Review: Dying to Go Home – Mortinho por chegar a casa (1996)

Dying to Go Home – Mortinho por chegar a casa (1996)

Directed by: George Sluizer | 104 minutes | comedy | Actors: Diogo Infante, Maria d’Aires, Huub Stapel, Jack Wouterse, Martin Barbot, Anne Cavadino, Jacques Commandeur, Angelique de Bruijne, Arnold Gelderman, René Groothof, Cecília Guimarães, Herman José, Giam Kwee, João Lagarto, Lieneke le Roux

‘Dying to Go Home’ is a surprising project by filmmakers Carlos da Silva and George Sluizer. Although on paper it seems to be a rather ludicrous tale that has little chance of success, in practice it turns out to be a charming, touching and sometimes funny film about finding your roots, peace, love, and making the best of the world. cards you are dealt in life. The melancholic music, the acting (especially by Maria d’Aires), the authentic images of both Portugal and the Netherlands/Amsterdam, and the central theme about returning to your homeland, make ‘Dying to Go Home’ a beautiful, nostalgic portrait of a – literally – lost soul.

Although ‘Dying to Go Home’ turns out surprisingly well, not everything in the film is equally elegant or subtle. The bizarre way the filmmakers have found to kill the Amsterdam-based Portuguese Manuel Espirito Santo (holy spirit) (Diogo Infante) within two minutes has to be seen to be believed. Then the ghost effects, where they step through doors and other objects, are pretty clumsy and the rules of what ghosts can and cannot do in relation to the solid matter around them are not very consistent. But this applies to 99% of the films on this theme, so a knee kind that pays attention to that.

The film’s premise – or the main character’s motivation – is actually pretty flimsy, too. Because the ghost of a Chinese man tells Manuel that his bones have to go to his homeland to find peace, he immediately believes this. While he actually felt quite at home in Amsterdam. Anyway, a second opinion wasn’t really available (it was the only other ghost around) and yes, old Chinese men who look like Confucius – or a Kung Fu master – are of course always wise and you have to believe right away.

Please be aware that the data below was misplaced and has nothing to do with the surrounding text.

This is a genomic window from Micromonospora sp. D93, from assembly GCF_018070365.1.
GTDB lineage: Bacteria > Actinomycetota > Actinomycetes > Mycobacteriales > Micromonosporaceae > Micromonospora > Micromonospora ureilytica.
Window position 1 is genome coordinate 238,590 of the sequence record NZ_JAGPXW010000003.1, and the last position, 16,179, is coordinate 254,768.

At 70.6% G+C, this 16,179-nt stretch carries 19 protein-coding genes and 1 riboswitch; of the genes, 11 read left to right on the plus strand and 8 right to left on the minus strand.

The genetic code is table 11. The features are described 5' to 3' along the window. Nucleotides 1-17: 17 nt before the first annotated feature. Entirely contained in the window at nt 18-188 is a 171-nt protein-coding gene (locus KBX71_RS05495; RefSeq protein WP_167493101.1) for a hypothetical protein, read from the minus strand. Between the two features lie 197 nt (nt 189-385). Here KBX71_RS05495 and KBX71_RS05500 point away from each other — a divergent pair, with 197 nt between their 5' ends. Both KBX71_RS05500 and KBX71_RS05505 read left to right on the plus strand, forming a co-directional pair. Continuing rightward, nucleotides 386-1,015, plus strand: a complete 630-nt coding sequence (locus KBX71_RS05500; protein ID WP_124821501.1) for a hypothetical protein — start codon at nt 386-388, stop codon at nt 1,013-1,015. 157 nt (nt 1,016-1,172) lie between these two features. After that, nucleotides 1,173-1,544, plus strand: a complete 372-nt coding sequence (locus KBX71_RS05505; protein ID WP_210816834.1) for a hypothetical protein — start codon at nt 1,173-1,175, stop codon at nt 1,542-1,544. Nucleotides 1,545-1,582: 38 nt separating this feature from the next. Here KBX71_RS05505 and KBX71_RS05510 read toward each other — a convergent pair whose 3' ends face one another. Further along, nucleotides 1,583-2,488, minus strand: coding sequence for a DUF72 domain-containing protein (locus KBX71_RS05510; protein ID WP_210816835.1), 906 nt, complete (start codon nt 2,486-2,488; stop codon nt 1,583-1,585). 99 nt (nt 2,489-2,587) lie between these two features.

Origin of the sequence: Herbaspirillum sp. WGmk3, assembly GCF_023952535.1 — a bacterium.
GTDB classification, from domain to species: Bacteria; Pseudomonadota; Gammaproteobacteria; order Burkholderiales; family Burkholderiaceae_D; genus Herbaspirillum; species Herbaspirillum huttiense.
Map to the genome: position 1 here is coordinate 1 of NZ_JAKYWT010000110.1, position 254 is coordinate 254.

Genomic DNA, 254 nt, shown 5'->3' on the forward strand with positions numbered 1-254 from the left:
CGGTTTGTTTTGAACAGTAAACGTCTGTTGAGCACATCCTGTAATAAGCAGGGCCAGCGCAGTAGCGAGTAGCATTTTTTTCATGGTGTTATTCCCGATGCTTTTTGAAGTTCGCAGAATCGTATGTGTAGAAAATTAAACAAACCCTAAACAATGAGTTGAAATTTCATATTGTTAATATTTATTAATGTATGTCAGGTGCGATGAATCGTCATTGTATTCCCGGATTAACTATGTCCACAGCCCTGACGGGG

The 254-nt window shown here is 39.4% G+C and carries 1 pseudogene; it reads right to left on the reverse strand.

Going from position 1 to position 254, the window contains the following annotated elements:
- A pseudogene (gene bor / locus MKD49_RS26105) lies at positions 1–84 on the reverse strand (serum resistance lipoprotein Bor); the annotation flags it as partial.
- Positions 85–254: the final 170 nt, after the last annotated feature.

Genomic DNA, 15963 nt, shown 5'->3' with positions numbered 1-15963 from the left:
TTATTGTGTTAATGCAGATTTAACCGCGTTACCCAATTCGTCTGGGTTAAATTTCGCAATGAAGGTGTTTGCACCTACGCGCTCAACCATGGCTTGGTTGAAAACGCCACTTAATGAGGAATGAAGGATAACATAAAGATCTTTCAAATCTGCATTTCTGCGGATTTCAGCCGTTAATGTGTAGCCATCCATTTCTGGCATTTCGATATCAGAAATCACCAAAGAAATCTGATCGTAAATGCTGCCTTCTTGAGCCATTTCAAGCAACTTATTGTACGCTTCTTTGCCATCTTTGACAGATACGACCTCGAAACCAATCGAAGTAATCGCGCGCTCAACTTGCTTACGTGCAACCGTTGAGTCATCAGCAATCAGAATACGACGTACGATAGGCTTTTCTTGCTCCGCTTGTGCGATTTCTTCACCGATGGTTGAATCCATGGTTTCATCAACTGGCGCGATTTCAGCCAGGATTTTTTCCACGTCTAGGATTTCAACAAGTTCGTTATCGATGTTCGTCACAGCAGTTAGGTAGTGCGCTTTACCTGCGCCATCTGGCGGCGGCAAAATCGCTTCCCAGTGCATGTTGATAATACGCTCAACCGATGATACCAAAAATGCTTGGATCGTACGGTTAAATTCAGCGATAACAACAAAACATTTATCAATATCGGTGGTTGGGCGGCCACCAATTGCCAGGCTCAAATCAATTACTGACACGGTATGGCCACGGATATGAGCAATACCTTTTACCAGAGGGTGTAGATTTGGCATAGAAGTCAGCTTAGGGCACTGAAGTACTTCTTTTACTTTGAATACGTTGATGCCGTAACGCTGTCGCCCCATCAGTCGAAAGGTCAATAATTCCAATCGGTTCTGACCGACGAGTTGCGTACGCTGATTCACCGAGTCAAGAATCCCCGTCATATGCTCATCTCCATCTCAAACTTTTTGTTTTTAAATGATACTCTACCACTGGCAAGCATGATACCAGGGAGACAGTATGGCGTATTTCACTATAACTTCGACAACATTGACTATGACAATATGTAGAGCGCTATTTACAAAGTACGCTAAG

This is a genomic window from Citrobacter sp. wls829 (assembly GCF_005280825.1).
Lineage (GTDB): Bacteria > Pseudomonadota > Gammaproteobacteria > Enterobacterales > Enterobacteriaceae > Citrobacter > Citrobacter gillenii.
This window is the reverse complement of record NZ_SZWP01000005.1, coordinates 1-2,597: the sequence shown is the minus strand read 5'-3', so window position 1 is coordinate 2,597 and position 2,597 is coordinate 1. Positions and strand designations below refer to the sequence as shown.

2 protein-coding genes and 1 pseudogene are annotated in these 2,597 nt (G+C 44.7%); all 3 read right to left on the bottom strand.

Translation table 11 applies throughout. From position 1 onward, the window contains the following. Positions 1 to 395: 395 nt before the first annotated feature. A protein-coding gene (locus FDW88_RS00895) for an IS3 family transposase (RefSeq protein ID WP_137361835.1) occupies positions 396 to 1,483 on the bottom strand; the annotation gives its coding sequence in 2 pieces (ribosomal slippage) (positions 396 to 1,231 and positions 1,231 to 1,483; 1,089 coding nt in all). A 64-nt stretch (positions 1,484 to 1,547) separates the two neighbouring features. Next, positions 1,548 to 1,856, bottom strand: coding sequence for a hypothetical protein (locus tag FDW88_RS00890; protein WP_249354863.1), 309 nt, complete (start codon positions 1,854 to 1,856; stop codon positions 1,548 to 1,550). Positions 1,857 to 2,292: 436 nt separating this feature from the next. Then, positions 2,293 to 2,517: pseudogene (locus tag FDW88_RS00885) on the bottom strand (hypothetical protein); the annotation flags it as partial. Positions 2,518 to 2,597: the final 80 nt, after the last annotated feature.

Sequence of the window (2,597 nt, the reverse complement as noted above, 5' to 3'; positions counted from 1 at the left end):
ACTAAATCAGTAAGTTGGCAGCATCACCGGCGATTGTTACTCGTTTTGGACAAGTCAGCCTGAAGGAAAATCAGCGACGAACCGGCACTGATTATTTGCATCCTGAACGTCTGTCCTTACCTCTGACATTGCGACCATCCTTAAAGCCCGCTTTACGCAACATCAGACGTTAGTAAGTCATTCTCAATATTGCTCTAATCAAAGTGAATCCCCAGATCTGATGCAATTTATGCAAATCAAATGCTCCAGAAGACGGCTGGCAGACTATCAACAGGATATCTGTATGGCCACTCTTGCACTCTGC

Later in the film, there are some more encounters with unknown ghosts and sleeping humans – because that’s the only way spirits can communicate with the living: in their dreams – that add little to the story; although the spirit of (explorer) Vasco Da Gama as a football fan is slightly amusing.

We actually ticked off the lesser points. Fortunately, the positives far outweigh them. Diogo Infante is likeable and charming enough to successfully lead the viewer through the story and, at times, really makes him feel how much he misses his Portuguese family and homeland. The scenes where his aunt and sister have to ignore him while they are eating and talking at the table and Manuel tries to make contact between them are also well done.

But what lifts the film to a higher level and manages to captivate the viewer almost continuously is the portrayal of Manuel’s sister Júlia Espírito Santo, by Maria d’Aires. Yes, she’s a pretty figure, and that helps, but it’s her engaging playing that keeps the viewer glued to the image. She knows how to convey her melancholic look, her amazement, the hope, the enthusiasm, the sadness, all those emotions convincingly. And although it seems an unlikely couple at first glance, she makes a nice match and a cute couple with Jack Wouterse, who shows his most sensitive side here.

The idea that your roots and homeland are very important for your identity is a theme that George Sluizer also explores in his documentaries about the two Palestinian families and certainly has value. Exactly how much of this idea survives is not entirely clear. The message seems to be that it’s mainly about the connections with friends and family and not so much the country you come from. If these tires are intact, you can feel at home anywhere.

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